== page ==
an individual or organization designated to receive benefits or funds under a will or other contract, such as an insurance policy, trust or retirement plan
"I, [name], of [city, state, ZIP], give, devise and bequeath to @[orgName] [written amount or percentage of the estate or description of property] for its unrestricted use and purpose."
able to be changed or cancelled
A revocable living trust is set up during your lifetime and can be revoked at any time before death. They allow assets held in the trust to pass directly to beneficiaries without probate court proceedings and can also reduce federal estate taxes.
cannot be changed or cancelled
tax on gifts generally paid by the person making the gift rather than the recipient
the original value of an asset, such as stock, before its appreciation or depreciation
the growth in value of an asset like stock or real estate since the original purchase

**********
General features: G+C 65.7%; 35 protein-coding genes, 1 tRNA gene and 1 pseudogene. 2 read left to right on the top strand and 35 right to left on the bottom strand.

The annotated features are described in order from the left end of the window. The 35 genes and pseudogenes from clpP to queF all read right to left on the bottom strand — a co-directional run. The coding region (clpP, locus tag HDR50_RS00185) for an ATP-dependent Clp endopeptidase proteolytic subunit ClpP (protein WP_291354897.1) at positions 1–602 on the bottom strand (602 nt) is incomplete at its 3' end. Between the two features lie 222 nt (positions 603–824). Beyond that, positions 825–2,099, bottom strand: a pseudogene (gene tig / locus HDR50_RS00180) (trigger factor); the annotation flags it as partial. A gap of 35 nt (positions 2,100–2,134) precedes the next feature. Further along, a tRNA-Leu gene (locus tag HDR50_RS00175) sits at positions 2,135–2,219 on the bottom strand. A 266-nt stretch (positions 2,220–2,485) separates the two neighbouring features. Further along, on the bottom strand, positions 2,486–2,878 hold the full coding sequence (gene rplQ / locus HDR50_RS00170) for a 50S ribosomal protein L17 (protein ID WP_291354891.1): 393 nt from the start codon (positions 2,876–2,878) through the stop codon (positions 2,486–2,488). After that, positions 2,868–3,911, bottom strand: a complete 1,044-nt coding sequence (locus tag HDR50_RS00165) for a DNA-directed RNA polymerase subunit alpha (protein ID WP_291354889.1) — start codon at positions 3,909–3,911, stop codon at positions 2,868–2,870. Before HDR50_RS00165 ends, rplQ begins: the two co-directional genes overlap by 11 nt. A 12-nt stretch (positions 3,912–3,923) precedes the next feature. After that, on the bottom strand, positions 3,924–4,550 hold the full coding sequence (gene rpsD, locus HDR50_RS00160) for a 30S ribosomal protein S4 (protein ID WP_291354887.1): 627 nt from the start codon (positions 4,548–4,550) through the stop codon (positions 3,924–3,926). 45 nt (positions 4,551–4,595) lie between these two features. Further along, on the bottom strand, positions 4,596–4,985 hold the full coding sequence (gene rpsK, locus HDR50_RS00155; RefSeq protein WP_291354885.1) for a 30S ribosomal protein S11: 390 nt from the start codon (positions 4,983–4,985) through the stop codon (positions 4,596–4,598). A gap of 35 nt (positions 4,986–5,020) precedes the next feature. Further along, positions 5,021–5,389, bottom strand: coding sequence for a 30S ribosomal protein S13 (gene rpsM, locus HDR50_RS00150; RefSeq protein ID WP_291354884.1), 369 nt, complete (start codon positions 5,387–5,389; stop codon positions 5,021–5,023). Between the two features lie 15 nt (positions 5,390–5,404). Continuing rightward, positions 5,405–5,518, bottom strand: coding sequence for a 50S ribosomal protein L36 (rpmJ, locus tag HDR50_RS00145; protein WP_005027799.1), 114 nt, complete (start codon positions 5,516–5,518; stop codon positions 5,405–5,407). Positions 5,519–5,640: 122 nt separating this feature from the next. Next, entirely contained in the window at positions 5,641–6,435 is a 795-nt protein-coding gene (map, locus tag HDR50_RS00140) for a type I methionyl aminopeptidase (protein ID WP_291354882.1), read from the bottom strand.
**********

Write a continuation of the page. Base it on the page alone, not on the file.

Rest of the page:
the price a willing buyer and willing seller can agree on
The person receiving the gift annuity payments.
the part of an estate left after debts, taxes and specific bequests have been paid
a written and properly witnessed legal change to a will
the person named in a will to manage the estate, collect the property, pay any debt, and distribute property according to the will
A donor-advised fund is an account that you set up but which is managed by a nonprofit organization. You contribute to the account, which grows tax-free. You can recommend how much money (and how often) you want to distribute money from that fund to MSMC or other charities. You cannot direct the gifts.
An endowed gift can create a new endowment or add to an existing endowment. The principal of the endowment is invested and a portion of the principal’s earnings are used each year to support our mission.
Tax on the growth in value of an asset—such as real estate or stock—since its original purchase.
Securities, real estate, or any other property having a fair market value greater than its original purchase price.
Real estate can be a personal residence, vacation home, timeshare property, farm, commercial property or undeveloped land.